A proposition was made in 1854 for the formation of a new county to take care of the expansion, but this met with great opposition by the districts which would be compelled to give of their territory to make this new civil division. The bill erecting the new county passed the Legislature April 17, 1854, almost as it had been introduced, except the county was not called Webster as planned, or even Montour as some advocated, but Schuyler. Parts of Steuben, Chemung and Tompkins were taken for the new county, and its lines enclose the lower, or southern, end of Lake Seneca, with an area of 352 square miles.
The commissioners appointed to locate the site of the shiretown and county buildings, although the bulk of the county lay around apd above the lake, Havanna (Montour Falls), was named, and the exact position for the public buildings marked. The village of Watkins strongly objected, and it was only after a long and tiresome struggle that the Havanna site became the seat of government, and the proper buildings erected. Meanwhile Watkins had gone ahead, with the endeavor to force the final recognition of their village as the county seat, and in this latter object they succeeded, although it was not until 1877 the matter was finally settled and peace reigned.
The new county was, and is, a strictly agricultural district. There are not twenty-five factories, large and small, in the whole region, and many of these are engaged in the manufacturing of articles directly connected with farm products. There was much lumber and wood ash shipped in the pioneer days, but the forests were soon depleted, and the soil beneath became the source of prosperity. Until I8Z5 grains took the lead, but as the Erie Canal opened new and more easily cleared sections, grain growing became less profitable. Sheep were brought in and Schuyler became one of the leading wool producing sections of this part of New York. Sheep in turn gave place to the dairy cow, and it is along dairy lines that recent agriculture has developed. The relatively elevated character of most of the county, together with the climate, makes this a grazing and hay section, rather than one fitted to general farming. Perhaps the most interesting development has been the planting of fruit trees and grapes, with great success in the culture of both.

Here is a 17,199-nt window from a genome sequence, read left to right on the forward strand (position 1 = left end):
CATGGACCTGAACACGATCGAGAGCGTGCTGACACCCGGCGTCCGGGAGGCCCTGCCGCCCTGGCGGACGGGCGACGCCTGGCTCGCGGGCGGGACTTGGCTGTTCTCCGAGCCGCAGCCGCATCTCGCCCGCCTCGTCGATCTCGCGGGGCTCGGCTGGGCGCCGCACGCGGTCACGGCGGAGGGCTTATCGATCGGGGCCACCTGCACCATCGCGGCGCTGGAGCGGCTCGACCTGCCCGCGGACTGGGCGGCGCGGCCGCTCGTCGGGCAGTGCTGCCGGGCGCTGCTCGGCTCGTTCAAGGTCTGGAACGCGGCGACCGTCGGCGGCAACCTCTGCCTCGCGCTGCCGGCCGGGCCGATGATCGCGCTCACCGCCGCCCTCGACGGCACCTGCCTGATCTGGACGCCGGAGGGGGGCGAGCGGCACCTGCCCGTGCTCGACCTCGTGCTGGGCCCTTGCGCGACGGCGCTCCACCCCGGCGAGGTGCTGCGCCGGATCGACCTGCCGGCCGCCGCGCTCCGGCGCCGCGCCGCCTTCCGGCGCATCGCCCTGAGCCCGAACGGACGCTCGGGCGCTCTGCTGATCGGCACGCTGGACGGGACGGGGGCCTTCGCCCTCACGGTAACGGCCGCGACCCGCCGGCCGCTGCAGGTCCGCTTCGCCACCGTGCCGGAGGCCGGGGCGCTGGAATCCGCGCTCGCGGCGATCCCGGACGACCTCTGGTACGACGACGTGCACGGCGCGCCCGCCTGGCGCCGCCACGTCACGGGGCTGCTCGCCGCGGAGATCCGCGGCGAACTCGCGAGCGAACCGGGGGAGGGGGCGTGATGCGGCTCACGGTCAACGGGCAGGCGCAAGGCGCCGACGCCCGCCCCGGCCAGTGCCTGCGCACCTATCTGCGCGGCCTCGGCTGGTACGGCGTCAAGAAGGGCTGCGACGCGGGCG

The more important of the early public works were: The Chemung Canal, completed 1833, extending from the head of Seneca Lake, through Catherines Creek Valley, to the Chemung River at Elmira; the Elmira, Jefferson and Canandaigua Railroad, along the west shore of the lake; the Chemung Railroad, which connected this road at Watkins with Elmira, both now parts of the Erie system; and perhaps one should add the Seneca Steam Navigation Company, of 1870, which had at various times a half dozen steamers on the lake, some of them nearly 200 feet long.
- Read more about it! . . . Summer Driftings Among the Lakes - a 19th century travelogue.
PLUS . . .
Each of these sections has different books on the same region:
- Town & County
- Native American
- Trains & Steamboats
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Copyright © 1996 by Richard Frisbie -- All rights reserved.